When splinter hemorrhages occur in larger numbers, that is on many nails, it now becomes more suspicious of being a sign of a systemic disorder. In addition to occurring in larger numbers in these situations, they also occur with much greater frequency and in more locations. In this situation they may be a sign of a connective tissue disorder, such as lupus or scleroderma, which are serious and do require medical evaluation and treatment.
Splinter hemorrhages may also be seen in individuals who have Raynaud’s disease. Raynaud’s disease is that condition of the fingers and toes where they are oversensitive to cold and may be seen in the wintertime with discomfort after exposure to cold, such as when skiing. At the same time that the splinter hemorrhages occur, there may also be pink, blue, or white discoloration of the tips of these digits. This, too, would require medical evaluation for possible treatment. In most patients who have Raynaud’s disease, it is not associated with any serious underlying systemic disorder but on occasion it, too, can be a manifestation of a connective tissue condition such as lupus and/or scleroderma. Analogous to the Raynaud’s phenomenon are those individuals who are mountain climbers and climb at very high altitudes where the hemoglobin level in the blood is raised. This also can give rise to splinter hemorrhages. Therefore, these individuals must always wear a heavy protective layer of gloves to protect them from the cold of the high altitude on the mountains.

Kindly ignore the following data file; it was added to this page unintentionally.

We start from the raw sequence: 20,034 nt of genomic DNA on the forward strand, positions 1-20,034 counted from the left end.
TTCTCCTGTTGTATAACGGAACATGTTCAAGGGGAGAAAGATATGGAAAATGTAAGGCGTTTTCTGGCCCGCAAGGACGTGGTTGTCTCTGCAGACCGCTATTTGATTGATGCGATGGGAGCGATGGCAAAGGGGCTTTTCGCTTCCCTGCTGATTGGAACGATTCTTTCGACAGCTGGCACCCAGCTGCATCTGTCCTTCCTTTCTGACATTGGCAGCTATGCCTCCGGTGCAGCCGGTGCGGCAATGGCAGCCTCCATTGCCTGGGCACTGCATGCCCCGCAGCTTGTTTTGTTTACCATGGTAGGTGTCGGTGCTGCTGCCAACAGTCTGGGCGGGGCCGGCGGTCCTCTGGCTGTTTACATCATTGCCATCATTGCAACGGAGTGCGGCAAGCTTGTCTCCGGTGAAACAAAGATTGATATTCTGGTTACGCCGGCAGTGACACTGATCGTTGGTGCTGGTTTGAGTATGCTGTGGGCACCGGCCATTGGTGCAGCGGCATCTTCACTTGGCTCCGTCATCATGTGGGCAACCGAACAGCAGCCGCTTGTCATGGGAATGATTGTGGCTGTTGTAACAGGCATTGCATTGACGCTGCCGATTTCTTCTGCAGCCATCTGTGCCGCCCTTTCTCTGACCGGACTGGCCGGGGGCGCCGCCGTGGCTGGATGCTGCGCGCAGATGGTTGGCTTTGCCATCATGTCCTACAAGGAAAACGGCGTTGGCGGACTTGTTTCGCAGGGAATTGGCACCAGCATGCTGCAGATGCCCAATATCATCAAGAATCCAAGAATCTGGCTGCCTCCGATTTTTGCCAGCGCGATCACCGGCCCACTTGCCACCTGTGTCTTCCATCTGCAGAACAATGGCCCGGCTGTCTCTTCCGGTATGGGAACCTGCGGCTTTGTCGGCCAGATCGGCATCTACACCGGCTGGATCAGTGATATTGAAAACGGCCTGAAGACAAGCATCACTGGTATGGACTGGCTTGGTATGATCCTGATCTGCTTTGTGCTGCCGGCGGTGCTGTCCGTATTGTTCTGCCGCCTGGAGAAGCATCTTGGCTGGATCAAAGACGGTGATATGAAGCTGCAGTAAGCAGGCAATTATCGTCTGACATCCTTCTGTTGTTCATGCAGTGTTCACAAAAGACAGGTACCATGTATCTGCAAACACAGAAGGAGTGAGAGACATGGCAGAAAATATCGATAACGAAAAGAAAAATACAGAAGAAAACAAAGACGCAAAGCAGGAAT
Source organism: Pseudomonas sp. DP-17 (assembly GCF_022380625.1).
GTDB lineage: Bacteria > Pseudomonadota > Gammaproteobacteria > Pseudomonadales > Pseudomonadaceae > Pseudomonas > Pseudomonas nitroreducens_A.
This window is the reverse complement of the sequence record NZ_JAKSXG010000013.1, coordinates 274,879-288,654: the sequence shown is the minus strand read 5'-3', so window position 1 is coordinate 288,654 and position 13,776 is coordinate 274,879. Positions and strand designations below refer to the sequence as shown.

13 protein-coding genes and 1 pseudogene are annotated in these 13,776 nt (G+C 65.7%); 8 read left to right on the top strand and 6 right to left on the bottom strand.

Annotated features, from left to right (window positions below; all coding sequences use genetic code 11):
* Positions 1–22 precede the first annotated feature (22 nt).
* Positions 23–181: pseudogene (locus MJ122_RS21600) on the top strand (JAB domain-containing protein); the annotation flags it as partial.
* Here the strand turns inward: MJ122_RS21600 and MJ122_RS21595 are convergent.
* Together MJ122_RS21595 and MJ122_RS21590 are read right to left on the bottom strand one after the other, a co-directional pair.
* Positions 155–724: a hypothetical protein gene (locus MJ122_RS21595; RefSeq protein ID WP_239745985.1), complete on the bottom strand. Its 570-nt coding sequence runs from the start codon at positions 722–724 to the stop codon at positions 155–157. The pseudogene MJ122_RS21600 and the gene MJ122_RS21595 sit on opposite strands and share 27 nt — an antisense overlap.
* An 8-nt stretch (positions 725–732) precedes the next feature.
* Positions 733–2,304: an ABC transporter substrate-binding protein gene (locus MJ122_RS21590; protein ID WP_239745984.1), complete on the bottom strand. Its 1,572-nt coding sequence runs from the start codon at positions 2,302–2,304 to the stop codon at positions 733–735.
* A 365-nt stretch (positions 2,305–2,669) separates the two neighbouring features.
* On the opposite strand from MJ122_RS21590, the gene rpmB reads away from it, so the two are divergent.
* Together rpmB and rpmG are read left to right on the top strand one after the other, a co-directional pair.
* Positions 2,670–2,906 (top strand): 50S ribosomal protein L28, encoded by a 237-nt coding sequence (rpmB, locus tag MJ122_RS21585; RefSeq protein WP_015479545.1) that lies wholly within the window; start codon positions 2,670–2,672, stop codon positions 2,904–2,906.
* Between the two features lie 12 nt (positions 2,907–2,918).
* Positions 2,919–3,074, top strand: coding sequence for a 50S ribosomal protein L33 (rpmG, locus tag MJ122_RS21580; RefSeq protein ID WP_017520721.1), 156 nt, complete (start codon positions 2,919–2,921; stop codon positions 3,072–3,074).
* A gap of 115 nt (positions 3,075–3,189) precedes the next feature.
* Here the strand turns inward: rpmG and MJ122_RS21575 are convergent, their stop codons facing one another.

On rare occasions, patients who have disease of the heart valves (endocarditis) may develop many splinter hemorrhages of the nail beds. These patients, however, are seriously ill with high fever, anemia, and heart murmurs. This it would be expected that such individuals would already be under the care of a physician.
When the splinter hemorrhages are a result of medication, such as aspirin, then treatment simply consists of discontinuing the medication if this is possible in regard to an individual’s general health status. More serious diseases, of course, will require medical evaluation and treatment. Even diabetics on occasion get splinter hemorrhages of the nail beds, which could be a manifestation of the diabetes requiring more strict control with either diet and/or insulin. Splinter hemorrhages that persist over an extended period of time would require a medical evaluation including laboratory work to rule out the possibility of an underlying blood disorder. One example of this would be overactive thyroid disease (known as thyrotoxicosis). This condition could give rise to splinter hemorrhages. Treatment would consist of treating the thyroid gland and then the symptom of splinter hemorrhages would no longer occur.
It should be kept in mind that splinter hemorrhages are not accompanied by pain or other form of discomfort and therefore can be camouflaged by the use of colored nail polish.